By Sookmyung Women’s University Museum
Sookmyung Women's University Museum
The Past and Present of Korean Embroidery
Embroidery is a field of the arts that has been made and used in our daily lives from a long time ago. The patterns and colors that have been materialized through embroidery elevate our daily lives aesthetically and add abundancy. In each and every relic introduced in this exhibition, such embroidery culture of Korea can be traced. The exhibition introduces Hyungbae (Insignia) and Husu, Court embroidery, Practical embroidery, Embroidered folding screen, Modern and contemporary embroidery in order and the history of Korean embroidery as well as the sincerity, hope and beauty that it embraces shall be observed.
Hyungbae refers to an insignia, or a mark, embroidered on the chest and back of a clothing to indicate the wearer’s rank. Civil officers were designated by bird patterns and military officers by four-legged animals. Following the reign of King Yeongjo, a distinct insignia system of Korea was established. From then on, insignia became developed with a sense of national identity using techniques and designs differing from those of China, and they became developed as a form of art with a unique beauty, even among embroideries.
Rank Badge of Civil Official with Egret Design (Korea, early Joseon dynasty) by UnknownSookmyung Women’s University Museum
With the expression of a painting-like egret and brief but beautiful background, this is presumed to be the insignia of early Joseon period.
Rank Badge of Civil Official with Double Cranes Embroidered in Couched Gold Threads (Korea, 1815-1848) by UnknownSookmyung Women’s University Museum
Worn by King Gojong's uncle Heungwan-gun, this one show the harmonious arrangement of clouds, double cranes, rocks and grass. The whole insignia us embroidered in couched gold threads, but the heads of cranes are embroidered in red seed stitches.
Rank Badge of Military Official with Single Hopyo Design (Korea, 19th century) by UnknownSookmyung Women’s University Museum
Insignia with a tiger design was worn by low-ranking military officers. The tiger is expressed like a caricature, with bamboo leaves and rocks arranged at the bottom. This design is atypical as an insignia with the background picture in a folk tale style.
Rank Badge of Second Rank Military Official with Lion Design (Korea,16th century) by UnknownSookmyung Women’s University Museum
In Buddhism, the lion is considered a magical animal that upholds the Buddha dharma and the truth, and symbolizes authority and dignity. The body of the lion was embroidered in blue thread, with a furry tail that appears rolled up. Its curly mane was embroidered in gold couching stitch.
Ornamental Back Hanging of Offiial Robe (Husu)
Husu was placed over myeonbok (crown and royal robe) worn by the king and jobok (court robe) and jebok (robe worn to rites) worn by the court officials during major national events, and it was hung down below the waist. As for the designs of husu, aside from the crane, unbo (clouds and treasures), dangcho (rinceau), manhak, peony and plum patterns were embroidered. The embroidery techniques used are deemed exceptional, as one of the finest embroideries seen among costumes, and the colors are exquisite.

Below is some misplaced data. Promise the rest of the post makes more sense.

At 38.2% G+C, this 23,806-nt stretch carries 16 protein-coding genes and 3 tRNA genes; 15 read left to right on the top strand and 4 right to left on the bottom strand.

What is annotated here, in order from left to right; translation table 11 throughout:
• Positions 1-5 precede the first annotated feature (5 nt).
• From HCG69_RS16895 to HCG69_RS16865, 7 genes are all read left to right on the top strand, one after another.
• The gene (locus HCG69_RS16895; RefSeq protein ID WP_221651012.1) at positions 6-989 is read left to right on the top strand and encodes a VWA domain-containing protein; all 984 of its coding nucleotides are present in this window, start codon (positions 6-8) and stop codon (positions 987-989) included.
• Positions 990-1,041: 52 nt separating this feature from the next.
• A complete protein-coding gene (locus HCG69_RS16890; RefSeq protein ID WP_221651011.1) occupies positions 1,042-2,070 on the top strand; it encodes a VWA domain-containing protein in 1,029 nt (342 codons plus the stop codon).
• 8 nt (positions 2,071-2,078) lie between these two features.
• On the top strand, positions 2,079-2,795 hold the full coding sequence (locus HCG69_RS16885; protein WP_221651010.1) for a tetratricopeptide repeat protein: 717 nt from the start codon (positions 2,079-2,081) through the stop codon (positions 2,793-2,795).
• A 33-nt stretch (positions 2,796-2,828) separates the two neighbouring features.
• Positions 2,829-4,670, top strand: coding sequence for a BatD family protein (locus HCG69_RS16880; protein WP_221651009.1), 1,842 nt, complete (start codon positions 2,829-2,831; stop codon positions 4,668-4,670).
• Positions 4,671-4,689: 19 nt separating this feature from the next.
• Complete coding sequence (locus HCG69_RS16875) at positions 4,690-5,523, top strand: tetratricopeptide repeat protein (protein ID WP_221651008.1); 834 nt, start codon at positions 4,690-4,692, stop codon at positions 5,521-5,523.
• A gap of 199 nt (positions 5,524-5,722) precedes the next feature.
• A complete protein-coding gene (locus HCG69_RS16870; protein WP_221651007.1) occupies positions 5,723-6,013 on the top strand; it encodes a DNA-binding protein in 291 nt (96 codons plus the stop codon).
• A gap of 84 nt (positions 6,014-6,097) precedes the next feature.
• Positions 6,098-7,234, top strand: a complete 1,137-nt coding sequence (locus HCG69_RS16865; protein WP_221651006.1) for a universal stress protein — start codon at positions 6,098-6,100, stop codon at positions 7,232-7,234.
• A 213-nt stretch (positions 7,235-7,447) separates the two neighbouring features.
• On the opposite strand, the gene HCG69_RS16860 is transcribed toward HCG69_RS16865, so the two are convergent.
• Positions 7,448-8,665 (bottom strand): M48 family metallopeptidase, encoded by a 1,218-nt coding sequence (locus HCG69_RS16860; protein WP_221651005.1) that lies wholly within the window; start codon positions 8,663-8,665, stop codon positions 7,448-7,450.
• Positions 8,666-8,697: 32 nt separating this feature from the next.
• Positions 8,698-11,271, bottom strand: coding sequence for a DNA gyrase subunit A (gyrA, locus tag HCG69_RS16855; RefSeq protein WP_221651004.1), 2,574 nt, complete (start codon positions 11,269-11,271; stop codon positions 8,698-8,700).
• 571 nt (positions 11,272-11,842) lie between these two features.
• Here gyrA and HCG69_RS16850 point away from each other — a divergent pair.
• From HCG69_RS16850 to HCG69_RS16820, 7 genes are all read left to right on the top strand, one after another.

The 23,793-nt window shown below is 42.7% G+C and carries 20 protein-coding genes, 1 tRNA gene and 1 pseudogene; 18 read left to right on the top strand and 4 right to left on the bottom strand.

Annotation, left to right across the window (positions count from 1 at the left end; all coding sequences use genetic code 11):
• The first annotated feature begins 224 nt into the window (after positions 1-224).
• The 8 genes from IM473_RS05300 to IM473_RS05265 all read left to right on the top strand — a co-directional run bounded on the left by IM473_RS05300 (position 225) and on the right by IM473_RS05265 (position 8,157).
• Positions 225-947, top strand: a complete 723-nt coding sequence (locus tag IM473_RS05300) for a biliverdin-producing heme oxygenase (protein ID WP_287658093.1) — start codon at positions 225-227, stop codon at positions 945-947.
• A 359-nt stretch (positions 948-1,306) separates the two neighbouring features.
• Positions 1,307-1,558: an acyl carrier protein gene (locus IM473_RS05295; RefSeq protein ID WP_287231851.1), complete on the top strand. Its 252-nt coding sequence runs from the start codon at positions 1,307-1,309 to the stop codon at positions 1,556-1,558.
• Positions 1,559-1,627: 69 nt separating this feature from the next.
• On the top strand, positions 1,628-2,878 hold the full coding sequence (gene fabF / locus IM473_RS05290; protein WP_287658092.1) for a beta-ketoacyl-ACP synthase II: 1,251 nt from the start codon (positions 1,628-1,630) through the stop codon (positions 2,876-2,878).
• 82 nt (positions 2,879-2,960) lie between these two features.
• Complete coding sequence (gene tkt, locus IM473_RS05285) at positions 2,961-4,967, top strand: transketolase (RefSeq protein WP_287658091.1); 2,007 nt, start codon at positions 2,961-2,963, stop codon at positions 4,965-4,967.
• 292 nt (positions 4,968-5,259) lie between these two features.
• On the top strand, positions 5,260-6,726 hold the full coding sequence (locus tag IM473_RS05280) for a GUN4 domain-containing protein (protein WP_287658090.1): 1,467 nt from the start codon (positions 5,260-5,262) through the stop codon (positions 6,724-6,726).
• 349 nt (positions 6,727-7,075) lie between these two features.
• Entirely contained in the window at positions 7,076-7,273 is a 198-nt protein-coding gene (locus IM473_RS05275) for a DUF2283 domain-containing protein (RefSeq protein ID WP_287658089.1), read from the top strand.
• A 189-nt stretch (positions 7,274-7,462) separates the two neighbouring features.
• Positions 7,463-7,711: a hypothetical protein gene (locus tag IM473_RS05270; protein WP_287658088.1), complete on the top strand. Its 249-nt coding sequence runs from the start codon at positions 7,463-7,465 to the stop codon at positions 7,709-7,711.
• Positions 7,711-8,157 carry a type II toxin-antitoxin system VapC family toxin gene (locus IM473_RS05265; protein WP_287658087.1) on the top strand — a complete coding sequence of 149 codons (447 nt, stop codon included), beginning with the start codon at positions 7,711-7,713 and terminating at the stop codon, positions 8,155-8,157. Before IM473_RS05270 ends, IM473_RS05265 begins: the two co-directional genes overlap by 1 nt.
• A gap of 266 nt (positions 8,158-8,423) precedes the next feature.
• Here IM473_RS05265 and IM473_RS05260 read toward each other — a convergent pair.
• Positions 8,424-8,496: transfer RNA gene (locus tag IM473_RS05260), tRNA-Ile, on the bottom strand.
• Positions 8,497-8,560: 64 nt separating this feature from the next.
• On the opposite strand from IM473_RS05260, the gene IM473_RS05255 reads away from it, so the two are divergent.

Ornamental Back-Hanging of Official Robe (husu)_detail (Korea, 19th century) by UnknownSookmyung Women’s University Museum
『Gyeongguk Daejeon (Great Code of National Governance)』, which was completed during King Seongjong’s reign over Joseon, there was a provision to “differentiate the embroidered pattern and ring according to the official grade of the subjects,” and to be more specific, a cloud and crane design with a gold ring was designated for those of 1-pum and 2-pum, an eagle design with a silver ring for those of 3-pum, a magpie design with a silver ring for those of 3-pum, and a crane design with a copper ring for those of 7 to 9-pum. Over time, however, these principles were not followed, and the embroidered crane design became a standard for all the official grades.
Ornamental Back-Hanging of Official Robe (Korea, 1815-1848) by UnknownSookmyung Women’s University Museum
Woman's Court Robe (Korea, 19th century) by UnknownSookmyung Women’s University Museum
Court embroidery called gungsu in Korean refers to the embroidery works made in the royal court. In Joseon, there was Subang (lit. Embroidery Department) inside the royal court that specialized in the production of embroidery works. All of the court embroidery works that have been passed on to this day are from the Joseon period, and most of them were produced between the mid- and late Joseon dynasty.
In the Joseon period, the phoenix, along with the dragon, was frequently used as a symbol of the authority of the royal court. The queen was compared to the phoenix, and wore an insignia depicting the phoenix at times.
Chest-on-Chest with Embroidered Panels_detail (Korea, 19th century) by UnknownSookmyung Women’s University Museum